Friday, 27 May 2011

Dancing With Myself: NOLAN KNIGHT interviews NOLAN KNIGHT

I had a great time last night at the launch of the book The Echo Chamber by Luke Williams.


As I mentioned on Twitter and Facebook, from what I picked up from the reading there's something intriguing about the novel.  It has a curious rythm to it, a sense of the poetic and the profound.  Luke's also introduced sections written by another author, Natasha Soobramanien, to alter the voice and to give a new perspective.  I have a feeling that he's attempting to push at the boundaries of the novel, maybe playfully stretching them into new shapes and patterns.

It says something that for the Scottish launch Luke chose WORD-POWER, the country's leading radical bookshop.

Needless to say, I bought a copy and managed to get an autograph.  It's a book I'm going to cherish and very much look forward to reading.

To cap it all, Luke came across as being a lovely, modest and likeable guy who I hope does very well with his writing - there's a shine to him that suggests he will without difficulty.  Fingers crossed.

Earlier on in the week, I had the pleasure of contacting the people behind Short Story eReader.  They were extremely courteous and helpful and agreed to showcase Dirty Old Town for 7 days. 

What I like about their site, other than the fact that they are clearly enthusiasts of the short form and are decent folk, is that they are selecting/working with authors of quality and from a broad range.  You'll see collections from Stephen King, Margaret Drabble, John Grisham, Ben Eisler and Tim O'Brien among others if you go this week.  Next it'll be something fresh.

In 'The Things They Carried' by Tim O'Brien, you have one of my favourite short stories ever, so that might indicate how pleased I am to be included on to their site.  

If you love short stories or have something you'd like a shop-window for, this should be in your favourites bar.

Something else you might want to get a hold of in your in-box on a regular basis is the newsletter from Jack Bates.  His interview featured here a few weeks ago and he's gone on to start something new.  To subscribe pop along to http://tinyletter.com/Bloody-Knuckles .  Jack describes it as 'A discussion of the latest in crime fiction with a dash of flash fiction for your entertainment.' Something tells me he's going to come up with the goods. 


And so to the Dancing With Myself interview

Warm welcome, please, for Nolan Knight.






                                  Dawn, Monday, Downtown…


Ugh, how you feelin’?


Pretty hagged.


Ain’t gotta tell me once. Do this—grab breakfast beers?


Go.


Born and raised?


Los Angeles, South Bay. Born in Torrance, lived in Redondo. Pretty much a blue collar beach community. Small town vibe, everyone knows everyone. My pals growing up were the kids of my parent’s pals, that kinda shit.


You surf then?


No. Skateboard. Everyone in my family surfs though.


A funny hometown story. Go!


Let’s see…my uncle’s buddy got into a fight with Tony Danza at the Wild Goose (a titty bar by LAX) a ways back. They caught Danza cheatin’ at pool. Said he got handled but “The Boss” was a Golden Glover or somethin’, so who really knows. Wish I coulda seen it though.


Huh, thought you were gonna spill about gettin’ arrested on the parents’ front lawn—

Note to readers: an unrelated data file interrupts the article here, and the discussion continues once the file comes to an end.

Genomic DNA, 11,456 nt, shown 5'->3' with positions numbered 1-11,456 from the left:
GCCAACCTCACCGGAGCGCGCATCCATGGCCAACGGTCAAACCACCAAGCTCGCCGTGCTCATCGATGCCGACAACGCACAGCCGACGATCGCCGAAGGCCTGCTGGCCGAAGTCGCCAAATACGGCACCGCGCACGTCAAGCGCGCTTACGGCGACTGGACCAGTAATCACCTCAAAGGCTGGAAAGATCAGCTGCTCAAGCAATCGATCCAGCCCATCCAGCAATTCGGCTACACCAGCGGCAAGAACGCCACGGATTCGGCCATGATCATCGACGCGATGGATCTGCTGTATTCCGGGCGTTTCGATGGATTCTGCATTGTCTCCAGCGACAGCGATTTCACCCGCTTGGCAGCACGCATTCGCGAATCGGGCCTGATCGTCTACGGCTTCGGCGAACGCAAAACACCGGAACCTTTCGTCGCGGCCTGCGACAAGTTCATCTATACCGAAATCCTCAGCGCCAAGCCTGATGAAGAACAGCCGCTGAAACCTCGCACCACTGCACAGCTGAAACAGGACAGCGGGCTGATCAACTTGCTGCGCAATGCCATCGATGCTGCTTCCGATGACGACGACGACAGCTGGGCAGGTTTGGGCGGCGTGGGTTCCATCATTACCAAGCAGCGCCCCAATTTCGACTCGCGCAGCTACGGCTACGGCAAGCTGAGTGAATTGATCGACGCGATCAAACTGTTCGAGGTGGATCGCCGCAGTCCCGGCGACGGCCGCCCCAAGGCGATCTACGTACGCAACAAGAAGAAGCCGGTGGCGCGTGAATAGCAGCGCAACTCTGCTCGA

That wasn’t funny.


What’s on the record player?


Just grabbed the new OFF! 7-inch. Pretty kick-ass. The Bronx, U.S. Bombs, and Descendents always have a home on there too.


Seen any good movies lately?


The Nickel Ride hit the spot.


So, why write?


Hate math, suck at video games, good way to forget about the day job. Just something that has to get done in order to sleep most nights.


Any influences?


Sure, a bunch but the real draw comes from the city itself, Los Angeles. I’ve lived all over the county and every three blocks there’s a whole ’nother world—that’s only on the surface too. The underground is what really gets me. When I say underground, I mean certain streets or structures that everyday life commences but at night, it becomes a new beast. The backdoor of that barbershop or the basement of that Laundromat can open up and expose all kinds of weird—you name it, any vice, at your fingertips. Kinda like that debauched playground in Pinocchio. Hitting the streets at night, not all the time, but sometimes, takes you on a wild ass ride.


Thoughts on crafting the short story?


I dunno, shorts are strange creature. They demand patience and respect. If either of the two are lacking, it really stains the page. Soon as I think I’ve actually nailed one, I’ll have more thoughts on the subject. Right now, I’m just tryin’ to push the words a little further each day.



What do you think’s the hardest part?

Courage.  Reader attachment comes by baring the soul and right now I'm still a bit yellow in that area.

Who really pulls it off then?



Richard Lange. In his collection “Dead Boys”, he bleeds on every single page. Pure balls, man. Fuckin’ brilliant.


Any publications on the horizon?


Been sidetracked by a novel for the past six months but got a story picked up by Needle. Owe Mr. Cranmer one for summer too.


Famous last words?


Breakfast beers…




2 comments:

  1. Completely agree on LA day/night. One of the best movies I ever saw that got the LA at night scene right: colors, sound, mood -- the whole package was, Into The Night with Jeff Goldblum and Michelle Pfeiffer. I mean the movie was a bit above average, but the camera captured the LAX, Venice and Downtown areas as they are at night perfectly. There's a special subdued, quiet, slow motion, dreamy quality to LA at night that no other flick has managed to get onto the screen. And you're right about those backdoors opening onto the midnight circus of dr.lao sometimes. Nice to see someone else who thinks the IS a there, there in LA.

    ReplyDelete